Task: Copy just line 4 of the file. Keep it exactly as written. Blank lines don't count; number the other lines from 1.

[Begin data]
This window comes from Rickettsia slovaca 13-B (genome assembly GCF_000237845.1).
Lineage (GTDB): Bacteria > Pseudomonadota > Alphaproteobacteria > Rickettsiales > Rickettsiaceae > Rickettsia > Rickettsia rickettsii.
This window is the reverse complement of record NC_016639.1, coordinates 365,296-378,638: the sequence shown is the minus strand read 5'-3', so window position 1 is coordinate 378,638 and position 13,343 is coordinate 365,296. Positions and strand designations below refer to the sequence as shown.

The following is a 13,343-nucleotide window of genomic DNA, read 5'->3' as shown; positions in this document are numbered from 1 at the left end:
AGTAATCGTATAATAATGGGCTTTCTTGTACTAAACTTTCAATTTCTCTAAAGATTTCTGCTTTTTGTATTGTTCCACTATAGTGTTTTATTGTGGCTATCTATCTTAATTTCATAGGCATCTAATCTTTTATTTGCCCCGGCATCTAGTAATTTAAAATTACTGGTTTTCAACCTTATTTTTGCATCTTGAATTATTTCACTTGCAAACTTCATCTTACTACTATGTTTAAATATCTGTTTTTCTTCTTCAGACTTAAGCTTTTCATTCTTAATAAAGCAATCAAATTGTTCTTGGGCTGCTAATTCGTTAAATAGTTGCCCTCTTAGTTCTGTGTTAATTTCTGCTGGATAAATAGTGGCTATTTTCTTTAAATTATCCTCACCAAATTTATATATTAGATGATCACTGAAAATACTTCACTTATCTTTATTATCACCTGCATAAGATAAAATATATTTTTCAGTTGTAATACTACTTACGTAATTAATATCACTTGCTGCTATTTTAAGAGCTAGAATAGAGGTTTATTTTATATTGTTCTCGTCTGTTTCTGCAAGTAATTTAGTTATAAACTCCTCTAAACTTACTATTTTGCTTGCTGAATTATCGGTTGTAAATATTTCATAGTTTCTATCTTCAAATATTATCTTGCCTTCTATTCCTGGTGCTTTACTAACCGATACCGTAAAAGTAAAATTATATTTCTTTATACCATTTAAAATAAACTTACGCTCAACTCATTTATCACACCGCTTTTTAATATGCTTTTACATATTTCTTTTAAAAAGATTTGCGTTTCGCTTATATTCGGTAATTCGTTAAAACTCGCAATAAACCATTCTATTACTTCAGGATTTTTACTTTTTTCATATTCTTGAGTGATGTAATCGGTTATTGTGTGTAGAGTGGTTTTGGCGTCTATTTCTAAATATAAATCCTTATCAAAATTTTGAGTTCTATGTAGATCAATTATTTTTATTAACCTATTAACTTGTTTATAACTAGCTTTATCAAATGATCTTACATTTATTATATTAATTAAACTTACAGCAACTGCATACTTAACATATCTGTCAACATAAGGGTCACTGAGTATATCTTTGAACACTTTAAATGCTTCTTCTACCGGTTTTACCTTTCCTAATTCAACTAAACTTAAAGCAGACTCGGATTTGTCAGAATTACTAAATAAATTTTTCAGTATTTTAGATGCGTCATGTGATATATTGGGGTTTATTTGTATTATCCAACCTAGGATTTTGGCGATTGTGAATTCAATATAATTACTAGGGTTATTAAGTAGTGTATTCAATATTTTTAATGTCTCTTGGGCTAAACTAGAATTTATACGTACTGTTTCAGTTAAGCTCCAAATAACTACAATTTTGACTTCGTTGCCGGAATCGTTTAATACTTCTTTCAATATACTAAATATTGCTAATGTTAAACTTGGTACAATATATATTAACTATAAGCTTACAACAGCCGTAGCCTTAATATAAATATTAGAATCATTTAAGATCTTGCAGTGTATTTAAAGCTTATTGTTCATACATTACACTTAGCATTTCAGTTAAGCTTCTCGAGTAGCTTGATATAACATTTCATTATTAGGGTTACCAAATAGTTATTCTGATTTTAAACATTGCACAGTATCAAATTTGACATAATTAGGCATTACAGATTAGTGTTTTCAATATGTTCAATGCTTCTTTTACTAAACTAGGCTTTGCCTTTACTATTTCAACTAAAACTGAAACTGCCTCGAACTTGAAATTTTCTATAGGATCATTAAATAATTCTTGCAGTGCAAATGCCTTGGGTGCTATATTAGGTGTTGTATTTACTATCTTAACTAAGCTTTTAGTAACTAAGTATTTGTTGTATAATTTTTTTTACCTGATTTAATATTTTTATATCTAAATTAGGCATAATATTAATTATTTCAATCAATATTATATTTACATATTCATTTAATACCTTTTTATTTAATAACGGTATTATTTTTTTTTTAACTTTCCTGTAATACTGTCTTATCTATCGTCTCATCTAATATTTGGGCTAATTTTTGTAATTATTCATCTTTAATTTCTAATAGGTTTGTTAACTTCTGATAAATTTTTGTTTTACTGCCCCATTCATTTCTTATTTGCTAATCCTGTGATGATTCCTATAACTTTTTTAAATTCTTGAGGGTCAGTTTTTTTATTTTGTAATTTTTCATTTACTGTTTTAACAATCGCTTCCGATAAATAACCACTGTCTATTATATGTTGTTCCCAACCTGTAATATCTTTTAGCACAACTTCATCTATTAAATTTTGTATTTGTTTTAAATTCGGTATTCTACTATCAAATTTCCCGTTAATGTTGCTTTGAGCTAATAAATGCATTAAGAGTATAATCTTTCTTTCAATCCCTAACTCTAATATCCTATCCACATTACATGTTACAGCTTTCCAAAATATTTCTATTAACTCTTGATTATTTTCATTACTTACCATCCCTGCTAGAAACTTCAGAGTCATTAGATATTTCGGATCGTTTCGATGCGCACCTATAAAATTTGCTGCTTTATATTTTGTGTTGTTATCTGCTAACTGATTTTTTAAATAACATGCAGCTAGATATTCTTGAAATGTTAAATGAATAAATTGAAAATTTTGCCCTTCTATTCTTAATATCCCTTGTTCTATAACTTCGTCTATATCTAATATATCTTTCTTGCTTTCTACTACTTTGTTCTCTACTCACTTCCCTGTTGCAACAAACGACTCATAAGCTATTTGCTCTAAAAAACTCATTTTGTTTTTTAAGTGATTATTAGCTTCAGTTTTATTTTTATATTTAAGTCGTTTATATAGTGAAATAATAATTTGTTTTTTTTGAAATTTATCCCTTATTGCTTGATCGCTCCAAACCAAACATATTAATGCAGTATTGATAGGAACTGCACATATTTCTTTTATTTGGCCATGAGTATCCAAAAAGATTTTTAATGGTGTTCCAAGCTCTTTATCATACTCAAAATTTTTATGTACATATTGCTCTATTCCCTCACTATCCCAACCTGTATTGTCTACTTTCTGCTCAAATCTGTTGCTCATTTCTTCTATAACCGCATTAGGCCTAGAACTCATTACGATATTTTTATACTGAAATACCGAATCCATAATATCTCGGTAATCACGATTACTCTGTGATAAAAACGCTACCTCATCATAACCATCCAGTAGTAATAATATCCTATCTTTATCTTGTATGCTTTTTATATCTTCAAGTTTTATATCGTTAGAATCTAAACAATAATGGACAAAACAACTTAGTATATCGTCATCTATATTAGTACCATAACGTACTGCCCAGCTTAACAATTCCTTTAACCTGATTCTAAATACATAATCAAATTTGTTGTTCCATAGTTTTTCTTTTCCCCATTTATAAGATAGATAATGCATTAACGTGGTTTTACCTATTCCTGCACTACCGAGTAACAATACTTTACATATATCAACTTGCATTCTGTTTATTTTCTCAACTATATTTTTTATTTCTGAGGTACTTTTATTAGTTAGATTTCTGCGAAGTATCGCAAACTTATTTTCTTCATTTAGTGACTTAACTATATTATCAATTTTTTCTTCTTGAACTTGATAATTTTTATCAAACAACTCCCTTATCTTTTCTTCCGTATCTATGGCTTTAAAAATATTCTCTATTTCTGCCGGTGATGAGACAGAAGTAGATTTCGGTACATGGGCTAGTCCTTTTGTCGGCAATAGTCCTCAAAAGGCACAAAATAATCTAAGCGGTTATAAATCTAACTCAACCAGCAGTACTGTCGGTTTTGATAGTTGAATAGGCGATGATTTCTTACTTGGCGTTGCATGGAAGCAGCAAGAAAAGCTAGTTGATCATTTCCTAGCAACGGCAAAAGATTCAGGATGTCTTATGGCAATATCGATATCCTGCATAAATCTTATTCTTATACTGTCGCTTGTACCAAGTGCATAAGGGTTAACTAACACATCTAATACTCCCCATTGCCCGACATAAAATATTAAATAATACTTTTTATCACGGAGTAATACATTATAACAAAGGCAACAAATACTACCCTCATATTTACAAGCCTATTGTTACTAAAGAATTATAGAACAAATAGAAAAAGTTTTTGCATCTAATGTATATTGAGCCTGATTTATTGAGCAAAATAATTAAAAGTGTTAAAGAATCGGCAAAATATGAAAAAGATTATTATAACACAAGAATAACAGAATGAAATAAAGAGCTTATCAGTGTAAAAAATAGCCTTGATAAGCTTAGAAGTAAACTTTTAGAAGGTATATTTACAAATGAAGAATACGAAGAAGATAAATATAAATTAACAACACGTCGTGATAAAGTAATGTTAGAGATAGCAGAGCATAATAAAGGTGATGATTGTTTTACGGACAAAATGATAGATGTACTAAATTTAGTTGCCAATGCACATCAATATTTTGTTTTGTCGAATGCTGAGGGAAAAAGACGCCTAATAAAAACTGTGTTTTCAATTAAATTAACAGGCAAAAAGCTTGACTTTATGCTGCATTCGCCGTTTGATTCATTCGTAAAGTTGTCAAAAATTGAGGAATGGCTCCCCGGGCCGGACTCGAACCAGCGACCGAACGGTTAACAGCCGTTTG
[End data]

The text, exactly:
The following is a 13,343-nucleotide window of genomic DNA, read 5'->3' as shown; positions in this document are numbered from 1 at the left end: